Informants have played a critical role in preventing more than half of the plots by homegrown jihadist extremists since the 9/11 attacks, according to New America Foundation data. For instance, a group of Muslims from the Balkans living in southern New Jersey who were virulently opposed to the Iraq War told a government informant in 2007 they were plotting to kill soldiers stationed at the nearby Fort Dix army base.
Other investigations have relied on tips to law enforcement. Saudi student Khalid Aldawsari’s plot to attack a variety of targets in Texas in 2011, including President George W. Bush’s home in Dallas, was foiled when a company reported his attempt to buy chemicals suitable for making explosives.
Standard police work has also stopped plots. Kevin Lamar James, a convert to Islam, formed a group dedicated to holy war while he was jailed in California’s Folsom Prison during the late 1990s. James’ crew planned to attack a U.S. military recruiting station in Los Angeles on the fourth anniversary of 9/11 as well as a synagogue a month later.
Members of James’ group financed their activities by sticking up gas stations, and their plans only came to light during the course of a routine investigation of a gas station robbery by local police in Torrance, California, who found documents that laid out the group’s plans for mayhem.
In defending the role of NSA surveillance in his congressional testimony, Alexander pointed to two plots averted by his agency’s programs; the plan by Denver resident Najibullah Zazi to bomb the New York subway system in 2009 and a plot the same year by Chicago resident David Coleman Headley to attack the offices of a Danish newspaper that had printed cartoons of the Prophet Mohammed that many Muslims deemed offensive.
In the Zazi case, testimony in a Brooklyn court shows that around the eighth anniversary of 9/11, U.S. officials found an e-mail address in Pakistan, believed to be connected to al Qaeda, that was in communication with firstname.lastname@example.org, an e-mail address in the Denver area.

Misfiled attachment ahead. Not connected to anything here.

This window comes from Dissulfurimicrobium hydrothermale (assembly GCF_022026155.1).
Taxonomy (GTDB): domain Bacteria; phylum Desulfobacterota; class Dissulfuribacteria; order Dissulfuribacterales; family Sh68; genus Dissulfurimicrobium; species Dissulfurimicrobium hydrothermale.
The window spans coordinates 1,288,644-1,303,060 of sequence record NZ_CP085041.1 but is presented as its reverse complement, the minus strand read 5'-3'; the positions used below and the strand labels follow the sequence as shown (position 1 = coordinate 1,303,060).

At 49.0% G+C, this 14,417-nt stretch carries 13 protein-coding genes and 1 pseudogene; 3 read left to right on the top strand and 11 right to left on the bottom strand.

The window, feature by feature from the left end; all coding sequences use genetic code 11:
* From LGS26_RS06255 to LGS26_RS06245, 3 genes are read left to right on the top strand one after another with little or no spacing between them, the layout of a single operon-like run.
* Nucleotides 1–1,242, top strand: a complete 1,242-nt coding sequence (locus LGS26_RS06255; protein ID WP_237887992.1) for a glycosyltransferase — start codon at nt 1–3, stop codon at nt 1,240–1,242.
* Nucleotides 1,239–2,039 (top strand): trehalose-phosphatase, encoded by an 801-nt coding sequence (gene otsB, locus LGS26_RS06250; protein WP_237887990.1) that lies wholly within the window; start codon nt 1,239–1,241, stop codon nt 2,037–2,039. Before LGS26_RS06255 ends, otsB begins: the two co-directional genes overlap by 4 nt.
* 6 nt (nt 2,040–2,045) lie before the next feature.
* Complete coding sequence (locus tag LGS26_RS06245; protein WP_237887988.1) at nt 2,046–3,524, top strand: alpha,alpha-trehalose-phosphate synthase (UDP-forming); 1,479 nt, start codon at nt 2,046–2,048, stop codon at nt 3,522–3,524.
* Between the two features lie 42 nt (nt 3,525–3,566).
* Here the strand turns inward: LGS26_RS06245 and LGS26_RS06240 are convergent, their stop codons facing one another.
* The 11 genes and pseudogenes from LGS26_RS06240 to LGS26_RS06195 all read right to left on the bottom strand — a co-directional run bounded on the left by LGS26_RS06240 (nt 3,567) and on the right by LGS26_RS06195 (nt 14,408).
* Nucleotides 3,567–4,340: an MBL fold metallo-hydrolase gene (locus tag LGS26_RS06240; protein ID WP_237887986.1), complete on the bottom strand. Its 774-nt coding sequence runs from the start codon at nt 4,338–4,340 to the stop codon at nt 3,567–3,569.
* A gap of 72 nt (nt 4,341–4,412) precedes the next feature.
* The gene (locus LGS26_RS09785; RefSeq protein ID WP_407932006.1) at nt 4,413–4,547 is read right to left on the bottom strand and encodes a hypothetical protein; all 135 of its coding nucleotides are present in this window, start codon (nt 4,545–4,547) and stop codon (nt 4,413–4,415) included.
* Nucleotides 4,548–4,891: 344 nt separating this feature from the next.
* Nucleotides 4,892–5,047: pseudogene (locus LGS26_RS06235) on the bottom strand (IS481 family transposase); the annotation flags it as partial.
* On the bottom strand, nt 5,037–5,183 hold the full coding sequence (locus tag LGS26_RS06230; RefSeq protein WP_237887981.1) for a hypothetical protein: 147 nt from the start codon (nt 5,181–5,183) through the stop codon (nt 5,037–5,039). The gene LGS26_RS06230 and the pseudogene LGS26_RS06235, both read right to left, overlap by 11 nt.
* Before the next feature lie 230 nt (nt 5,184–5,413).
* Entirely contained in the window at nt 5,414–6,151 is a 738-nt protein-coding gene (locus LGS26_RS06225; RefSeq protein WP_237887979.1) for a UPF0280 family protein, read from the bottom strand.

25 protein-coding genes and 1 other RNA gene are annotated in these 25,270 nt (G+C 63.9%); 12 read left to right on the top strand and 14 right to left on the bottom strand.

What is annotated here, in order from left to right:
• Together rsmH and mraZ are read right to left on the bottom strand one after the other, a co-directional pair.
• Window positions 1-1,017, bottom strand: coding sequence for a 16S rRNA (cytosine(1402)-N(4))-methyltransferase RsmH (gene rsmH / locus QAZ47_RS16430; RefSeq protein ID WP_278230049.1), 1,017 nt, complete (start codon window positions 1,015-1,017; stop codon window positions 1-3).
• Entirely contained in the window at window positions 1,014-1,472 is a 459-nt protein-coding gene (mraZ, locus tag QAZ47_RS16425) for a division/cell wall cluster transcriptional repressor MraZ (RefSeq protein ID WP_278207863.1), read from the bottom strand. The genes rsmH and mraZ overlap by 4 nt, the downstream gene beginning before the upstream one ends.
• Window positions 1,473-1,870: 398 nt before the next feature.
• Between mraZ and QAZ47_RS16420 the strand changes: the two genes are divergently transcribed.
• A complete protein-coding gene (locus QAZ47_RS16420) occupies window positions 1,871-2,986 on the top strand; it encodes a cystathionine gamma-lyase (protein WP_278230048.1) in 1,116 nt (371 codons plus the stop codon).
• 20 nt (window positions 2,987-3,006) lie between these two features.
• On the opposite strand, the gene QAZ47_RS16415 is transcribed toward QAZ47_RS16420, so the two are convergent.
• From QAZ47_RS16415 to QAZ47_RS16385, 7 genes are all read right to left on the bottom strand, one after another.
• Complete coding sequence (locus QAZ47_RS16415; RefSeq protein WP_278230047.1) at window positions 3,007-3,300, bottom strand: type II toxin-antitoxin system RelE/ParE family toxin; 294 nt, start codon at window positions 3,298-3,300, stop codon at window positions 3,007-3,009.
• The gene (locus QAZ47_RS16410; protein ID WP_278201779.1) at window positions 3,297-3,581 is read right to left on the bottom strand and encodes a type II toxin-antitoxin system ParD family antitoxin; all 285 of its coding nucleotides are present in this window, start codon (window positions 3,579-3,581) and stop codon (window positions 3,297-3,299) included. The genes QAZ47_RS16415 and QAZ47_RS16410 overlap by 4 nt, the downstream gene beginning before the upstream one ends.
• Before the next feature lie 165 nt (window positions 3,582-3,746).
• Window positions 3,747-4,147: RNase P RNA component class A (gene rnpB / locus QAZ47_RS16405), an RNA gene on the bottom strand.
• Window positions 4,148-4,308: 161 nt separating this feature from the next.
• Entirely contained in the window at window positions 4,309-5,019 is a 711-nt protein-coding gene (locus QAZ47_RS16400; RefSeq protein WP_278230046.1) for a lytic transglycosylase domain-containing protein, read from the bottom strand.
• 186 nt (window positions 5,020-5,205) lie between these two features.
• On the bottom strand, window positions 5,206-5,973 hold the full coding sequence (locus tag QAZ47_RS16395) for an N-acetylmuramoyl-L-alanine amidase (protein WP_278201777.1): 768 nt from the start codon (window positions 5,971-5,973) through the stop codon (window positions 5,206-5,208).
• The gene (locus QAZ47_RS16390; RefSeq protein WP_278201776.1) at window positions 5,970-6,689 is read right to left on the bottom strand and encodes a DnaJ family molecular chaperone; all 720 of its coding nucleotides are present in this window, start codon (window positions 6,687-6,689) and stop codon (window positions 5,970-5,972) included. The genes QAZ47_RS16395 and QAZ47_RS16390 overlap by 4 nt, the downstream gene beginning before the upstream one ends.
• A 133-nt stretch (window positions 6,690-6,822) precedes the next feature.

Officials found that Zazi was e-mailing from email@example.com to get clarification from his handlers in Pakistan about how to mix ingredients for the bombs he was building in his Denver apartment. Zazi was arrested before he could carry out his plan to attack the New York subways.
This plot could well have been detected by the NSA’s PRISM program, which collects the e-mails and other records of computer users outside the United States from nine U.S. technology companies, including Yahoo. But the detection of the plot does not appear to have anything to do with the government’s collection of the phone records of tens of millions of Americans.
In the case of Headley, the government hasn’t clarified its claim that NSA surveillance led to his detection, but Sebastian Rotella of ProPublica, who has done the most authoritative reporting on the Headley case, says that Headley came to the attention of U.S. officials because he was in contact with al Qaeda operatives in the United Kingdom who were under surveillance by the British. In other words, Headley was not detected by NSA surveillance but because of a tip from a close ally.
Moreover, conventional law enforcement methods were available to detect Headley’s ties to terrorism, but they were ignored. Headley’s wife warned the FBI of his involvement with the Pakistani-based militant group Lashkar-e-Taiba years before his plot to attack the Danish newspaper.